vrazzles

5+ Year Member
Apr 13, 2015
396
546
Porini
Status
Medical Student (Accepted)
I'm currently a junior at an Ivy, planning to apply next year. I've been doing biochem research since my freshman year in a well known lab at my school. So far, I've gone to conferences and given poster presentations, but still no publication! I was mainly wondering if this would be looked down upon, since I am likely applying to many top tier, research heavy schools. A lot of people around me brag about their 20+ publications in Cell and Nature. But to me, it just seems like getting a publication is largely out of the student's control. Another thing. During high school and up to the summer before I started college, I worked in a biochemistry lab at UChicago. However, earlier this year I got my name on a publication from my old lab. It was work I did during high school, but the publication came after I started college. Given that it takes time to accumulate data and write a paper, is this still relevant to medical schools?
If someone brags to you about having 20 publications in cell/nature as an undergrad, they are blowing smoke up your ***. Your publication is still relevant and should be listed. Even at many top schools, a plurality of students don't have a publication.
 

JeSuisUnDoc

2+ Year Member
Feb 9, 2017
182
208
Status
Pre-Medical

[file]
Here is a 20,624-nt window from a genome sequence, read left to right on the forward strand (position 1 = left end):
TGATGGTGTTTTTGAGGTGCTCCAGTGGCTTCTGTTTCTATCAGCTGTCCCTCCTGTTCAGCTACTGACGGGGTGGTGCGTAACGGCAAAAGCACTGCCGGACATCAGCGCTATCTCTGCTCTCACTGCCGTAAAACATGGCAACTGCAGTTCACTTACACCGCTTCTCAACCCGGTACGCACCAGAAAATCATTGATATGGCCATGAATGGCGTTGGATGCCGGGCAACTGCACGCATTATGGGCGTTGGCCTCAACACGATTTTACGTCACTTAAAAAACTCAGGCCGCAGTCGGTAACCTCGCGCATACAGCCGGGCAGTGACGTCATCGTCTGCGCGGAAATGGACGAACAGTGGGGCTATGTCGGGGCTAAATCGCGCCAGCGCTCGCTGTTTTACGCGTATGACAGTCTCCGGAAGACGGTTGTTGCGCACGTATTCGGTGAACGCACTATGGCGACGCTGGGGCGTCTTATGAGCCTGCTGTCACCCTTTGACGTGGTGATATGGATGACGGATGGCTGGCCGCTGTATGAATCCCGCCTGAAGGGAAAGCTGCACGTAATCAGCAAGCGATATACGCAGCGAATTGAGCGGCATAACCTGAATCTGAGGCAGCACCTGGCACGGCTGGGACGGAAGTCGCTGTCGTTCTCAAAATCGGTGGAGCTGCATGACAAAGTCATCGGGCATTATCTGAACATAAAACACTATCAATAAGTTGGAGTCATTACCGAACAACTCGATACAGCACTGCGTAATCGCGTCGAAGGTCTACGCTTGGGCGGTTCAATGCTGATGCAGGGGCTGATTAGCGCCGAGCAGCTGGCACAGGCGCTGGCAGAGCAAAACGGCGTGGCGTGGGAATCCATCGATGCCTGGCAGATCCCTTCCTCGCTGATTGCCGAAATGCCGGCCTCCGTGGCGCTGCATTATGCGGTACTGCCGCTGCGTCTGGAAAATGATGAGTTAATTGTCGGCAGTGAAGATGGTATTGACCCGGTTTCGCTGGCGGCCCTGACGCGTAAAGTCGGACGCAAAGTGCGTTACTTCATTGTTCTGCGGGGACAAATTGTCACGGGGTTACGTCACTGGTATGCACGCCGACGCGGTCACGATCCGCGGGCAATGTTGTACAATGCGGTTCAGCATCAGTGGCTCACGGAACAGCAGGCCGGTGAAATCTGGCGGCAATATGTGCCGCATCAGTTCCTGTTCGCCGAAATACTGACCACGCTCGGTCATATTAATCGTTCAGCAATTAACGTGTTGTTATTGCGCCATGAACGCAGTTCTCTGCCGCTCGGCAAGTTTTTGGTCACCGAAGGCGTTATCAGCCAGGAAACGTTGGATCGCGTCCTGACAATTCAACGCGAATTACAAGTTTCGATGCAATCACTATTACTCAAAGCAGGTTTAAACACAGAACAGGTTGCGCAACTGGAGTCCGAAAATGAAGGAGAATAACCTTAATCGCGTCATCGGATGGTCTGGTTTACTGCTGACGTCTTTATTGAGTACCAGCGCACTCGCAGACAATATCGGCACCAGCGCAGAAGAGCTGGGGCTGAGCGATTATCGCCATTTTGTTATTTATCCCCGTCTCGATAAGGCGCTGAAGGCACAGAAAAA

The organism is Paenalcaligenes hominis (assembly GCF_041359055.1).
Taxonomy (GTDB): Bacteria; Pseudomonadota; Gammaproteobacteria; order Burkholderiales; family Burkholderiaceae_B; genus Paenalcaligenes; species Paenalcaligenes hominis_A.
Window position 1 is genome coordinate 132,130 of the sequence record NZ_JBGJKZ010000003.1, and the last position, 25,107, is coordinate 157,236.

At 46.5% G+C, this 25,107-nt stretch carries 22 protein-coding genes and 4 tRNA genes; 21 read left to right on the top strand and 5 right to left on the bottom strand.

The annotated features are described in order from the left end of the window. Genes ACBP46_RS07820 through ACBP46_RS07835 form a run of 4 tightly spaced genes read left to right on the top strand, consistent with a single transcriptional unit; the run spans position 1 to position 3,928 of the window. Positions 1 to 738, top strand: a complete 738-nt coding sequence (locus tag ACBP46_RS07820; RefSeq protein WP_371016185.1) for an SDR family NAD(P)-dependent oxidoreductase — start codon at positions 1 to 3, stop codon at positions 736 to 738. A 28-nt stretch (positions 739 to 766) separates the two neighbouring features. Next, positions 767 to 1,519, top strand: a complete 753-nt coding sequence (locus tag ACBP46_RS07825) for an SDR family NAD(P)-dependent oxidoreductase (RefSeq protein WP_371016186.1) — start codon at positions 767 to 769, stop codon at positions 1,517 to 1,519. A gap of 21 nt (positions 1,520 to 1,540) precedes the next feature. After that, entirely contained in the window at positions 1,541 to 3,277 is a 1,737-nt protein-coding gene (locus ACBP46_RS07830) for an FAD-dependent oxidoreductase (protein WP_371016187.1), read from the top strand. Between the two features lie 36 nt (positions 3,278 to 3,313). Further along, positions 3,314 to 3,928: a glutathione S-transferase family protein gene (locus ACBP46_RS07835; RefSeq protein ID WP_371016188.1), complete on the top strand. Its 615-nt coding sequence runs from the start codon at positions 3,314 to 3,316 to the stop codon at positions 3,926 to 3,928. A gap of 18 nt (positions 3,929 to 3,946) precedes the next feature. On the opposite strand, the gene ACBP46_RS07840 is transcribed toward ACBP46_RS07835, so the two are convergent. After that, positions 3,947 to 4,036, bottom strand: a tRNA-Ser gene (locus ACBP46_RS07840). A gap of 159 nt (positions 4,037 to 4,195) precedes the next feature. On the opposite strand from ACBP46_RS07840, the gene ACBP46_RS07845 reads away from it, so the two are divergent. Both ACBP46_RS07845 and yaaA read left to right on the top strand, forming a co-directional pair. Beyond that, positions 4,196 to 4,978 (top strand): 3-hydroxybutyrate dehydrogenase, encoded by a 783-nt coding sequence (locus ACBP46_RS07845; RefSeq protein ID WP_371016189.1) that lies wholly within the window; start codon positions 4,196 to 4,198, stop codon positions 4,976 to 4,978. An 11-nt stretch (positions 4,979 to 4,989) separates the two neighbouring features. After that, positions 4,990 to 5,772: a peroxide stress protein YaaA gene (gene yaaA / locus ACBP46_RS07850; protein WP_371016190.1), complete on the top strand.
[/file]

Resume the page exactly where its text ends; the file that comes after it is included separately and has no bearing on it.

It doesn’t matter when you got the publication, it is and will always be relevant.

It is rare to get a publication in undergrad so I assume getting it in high school is even unheard of so congrats


Sent from my iPhone using SDN mobile
 

Catalystik

The Gimlet Eye
10+ Year Member
Sep 4, 2006
34,269
13,707
The Other Side of the Portal
Status
Attending Physician
I'm currently a junior at an Ivy, planning to apply next year. I've been doing biochem research since my freshman year in a well known lab at my school. So far, I've gone to conferences and given poster presentations, but still no publication! I was mainly wondering if this would be looked down upon, since I am likely applying to many top tier, research heavy schools. A lot of people around me brag about their 20+ publications in Cell and Nature. But to me, it just seems like getting a publication is largely out of the student's control. Another thing. During high school and up to the summer before I started college, I worked in a biochemistry lab at UChicago. However, earlier this year I got my name on a publication from my old lab. It was work I did during high school, but the publication came after I started college. Given that it takes time to accumulate data and write a paper, is this still relevant to medical schools?
If you are a named author on a paper from research work done in HS, it is a publication worth listing on your med school application.
 
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